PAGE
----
News» Go to news main
'I’m taking a treasure with me': MSc in Rehabilitation Research grad reflects on her achievements at Dal
Convocation Q&A: Purva Trivedi
Congratulations to all of our Dal Health Class of 2021! To celebrate Spring Convocation 2021, we chatted with students from across Dal Health.
- Name: Purva Trivedi
- Pronouns: she/her
- Degree: MSc Rehabilitation Research in Physiotherapy
- Where you’re from: Gujarat, India
How significant is it for you to receive this degree?
I consider this an extremely valuable asset to add to my profile. MSc Rehab Research has opened up pathways for me to expand the boundaries of my work profile and will serve as a great source for me to enter into academics and teaching in Physiotherapy.
What were the highlights of your degree?
Pursuing MSc Rehab Research at the School of Physiotherapy was a very delightful experience throughout; especially with such a wonderful and lovely team. Taking a totally new research project at hand from scratch and working through each and every step of it, which to list are many, was something very fascinating and exciting, I would say. I would definitely give credits to my super amazing, and extremely lovely mentor Dr. Gail Dechman for giving me this worthy opportunity and helping me go and grow through this.
What will you miss about your time at Dal?
The list is exhaustive and my nostalgia for this incredible time I’ve spent at Dal would always leave me with happy tears throughout my life. To jot down a few:
- The school of PT and the most beautiful Forrest building
- The most humble crew at the school of PT and Dal that I’ve met during my tenure and their helps during different stages of my MSc
- The time I’ve spent at Killam library grad pad – 4th floor; revising my thesis proposals
- My time at the CHEB learning commons writing my research ethics applications
- Enjoying Halifax summers and red sunsets at the beautiful chairs with perfect patio lighting in front of the Henry Hicks building
- My time at the Dalplex and the Dal tennis courts meeting many new friends
I can still keep going on and on. As I said, the list is exhaustive and I’m already into tears writing this. But, I know that I’m taking a treasure with me. A treasure of experience, growth, knowledge, professional relations, and a lifetime achievement of being called a Dal Alumni with me, as I walk out.
What was your journey to Dal and to this program?
With my clinical degree in Physiotherapy from India, I wanted explore my options in research and academics because that has always been interesting to me. I wasn’t sure if I were a good fit for the same, so taking MSc Rehab Research in Physiotherapy was a small step to analyse if I can find the groove in this field. Dalhousie was amongst the top most credited universities listed on the Canadian Council of Physiotherapy University Programs, so I started exploring the profiles and work of research supervisors at Dal to see if that’s interesting to me. I was amazed with Dr. Gail Dechman’s profile and the huge experience she had mentoring so many research students. To be honest, I was and am still so inspired from her that I wanted to join her as I knew it would be a very worthwhile experience to grow as a researcher under her guidance. Luckily, she agreed to supervise me and I was able to apply to Dal for this program.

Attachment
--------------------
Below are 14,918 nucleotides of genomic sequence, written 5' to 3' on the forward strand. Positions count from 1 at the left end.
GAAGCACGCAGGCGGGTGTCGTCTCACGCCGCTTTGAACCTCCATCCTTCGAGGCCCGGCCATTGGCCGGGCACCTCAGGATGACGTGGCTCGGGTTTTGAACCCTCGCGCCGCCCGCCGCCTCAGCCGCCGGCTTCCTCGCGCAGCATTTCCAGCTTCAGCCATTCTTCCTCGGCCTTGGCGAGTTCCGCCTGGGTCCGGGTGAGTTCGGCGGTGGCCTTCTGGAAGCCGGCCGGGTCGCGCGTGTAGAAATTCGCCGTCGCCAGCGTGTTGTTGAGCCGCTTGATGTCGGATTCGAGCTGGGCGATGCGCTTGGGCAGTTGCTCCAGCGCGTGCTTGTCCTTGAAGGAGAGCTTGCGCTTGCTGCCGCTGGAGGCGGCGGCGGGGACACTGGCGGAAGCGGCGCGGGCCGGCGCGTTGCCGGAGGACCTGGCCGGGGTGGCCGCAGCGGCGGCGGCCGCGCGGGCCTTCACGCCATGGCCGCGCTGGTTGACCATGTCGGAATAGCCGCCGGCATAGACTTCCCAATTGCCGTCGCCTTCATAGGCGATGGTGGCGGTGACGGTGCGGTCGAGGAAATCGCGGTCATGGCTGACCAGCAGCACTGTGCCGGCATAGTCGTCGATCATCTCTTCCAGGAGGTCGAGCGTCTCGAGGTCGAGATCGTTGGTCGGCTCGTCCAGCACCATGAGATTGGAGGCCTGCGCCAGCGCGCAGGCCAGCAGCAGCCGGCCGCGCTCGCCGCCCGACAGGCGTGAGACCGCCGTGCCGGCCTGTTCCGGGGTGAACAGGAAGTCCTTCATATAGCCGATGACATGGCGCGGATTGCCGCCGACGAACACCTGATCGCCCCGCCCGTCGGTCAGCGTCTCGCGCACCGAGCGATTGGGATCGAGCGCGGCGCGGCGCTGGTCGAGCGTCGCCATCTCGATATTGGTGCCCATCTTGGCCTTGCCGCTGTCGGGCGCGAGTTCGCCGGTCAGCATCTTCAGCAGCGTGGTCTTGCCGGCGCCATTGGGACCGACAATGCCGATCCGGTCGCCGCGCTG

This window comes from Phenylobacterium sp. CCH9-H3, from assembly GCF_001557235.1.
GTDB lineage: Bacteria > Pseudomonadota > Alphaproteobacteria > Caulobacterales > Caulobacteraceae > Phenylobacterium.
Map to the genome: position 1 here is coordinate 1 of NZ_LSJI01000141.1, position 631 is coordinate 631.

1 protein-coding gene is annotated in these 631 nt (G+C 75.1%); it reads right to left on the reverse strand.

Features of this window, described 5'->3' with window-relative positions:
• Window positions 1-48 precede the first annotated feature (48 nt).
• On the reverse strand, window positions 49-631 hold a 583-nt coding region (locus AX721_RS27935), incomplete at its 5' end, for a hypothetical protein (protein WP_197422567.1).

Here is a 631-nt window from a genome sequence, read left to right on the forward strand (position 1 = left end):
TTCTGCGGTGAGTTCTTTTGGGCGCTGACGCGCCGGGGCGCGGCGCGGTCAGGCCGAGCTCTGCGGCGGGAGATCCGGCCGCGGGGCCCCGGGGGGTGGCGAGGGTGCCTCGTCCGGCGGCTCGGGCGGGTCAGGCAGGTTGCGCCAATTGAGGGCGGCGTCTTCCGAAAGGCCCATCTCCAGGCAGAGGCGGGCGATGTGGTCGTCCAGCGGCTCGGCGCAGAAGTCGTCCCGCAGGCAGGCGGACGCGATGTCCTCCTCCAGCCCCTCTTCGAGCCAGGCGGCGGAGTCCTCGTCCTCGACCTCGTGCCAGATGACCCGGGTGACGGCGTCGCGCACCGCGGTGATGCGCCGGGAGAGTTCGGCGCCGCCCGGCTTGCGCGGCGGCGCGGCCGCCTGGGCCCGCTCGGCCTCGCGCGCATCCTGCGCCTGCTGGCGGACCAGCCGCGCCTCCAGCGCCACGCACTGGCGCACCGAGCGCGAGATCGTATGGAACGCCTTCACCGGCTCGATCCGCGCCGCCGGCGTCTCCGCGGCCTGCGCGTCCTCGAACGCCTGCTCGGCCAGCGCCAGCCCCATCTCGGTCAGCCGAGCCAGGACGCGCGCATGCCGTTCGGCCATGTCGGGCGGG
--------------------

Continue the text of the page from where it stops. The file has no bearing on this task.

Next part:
What topics/research/work did you become passionate about during your education?
My research project involved developing a new method for making a physiotherapy muscle power assessment. During my work, I found myself working round the clock without a feeling of exhaustion just because I was so fascinated with the issues encountered and the solutions I could come up with. At the end, I was extremely happy with the results of my project, the arrays of research it opened up and the amount of change it could bring to the physiotherapy care. After my experience through MSc, I became more passionate about researching the current methods of assessment and developing easier, feasible and more accurate alternatives for the same to improve the physiotherapy clinical care.
How did COVID-19 impact you during your studies?
The research labs were shut down due to the pandemic which placed a halt on my lab work for a while however, the labs resumed to work and I was able to finish up. All research committee meetings had to be shifted to virtual platforms including my final thesis defense which would have been more enjoyable if would have happened in person.
What’s next for you?
I believe having a clinical experience is always an asset while I want to further my career in academics and research. Therefore, I’m currently working on getting into clinical practice as an internationally trained physiotherapist. After getting into clinical practice, I definitely foresee myself pursuing a PhD and thereafter making my small contributions to the physiotherapy clinical care count.
- Alumni Profile: Mike Doyle – Unexpected opportunities
- Dal Health statement on discovery of children's remains at former Indian Residential School sites
- Dr. Jeanna Parsons Leigh named Izaak Walton Killam Memorial Chair
- More nursing seats at Dalhousie University's Yarmouth Campus
- 'Very proud of the profession': Pharmacy grad worked on the front‑lines of the pandemic
- Convocation 2021
- Celebrating World Orthoptic Day
- Alumni profile: Matt Steele ‑ The healing power of music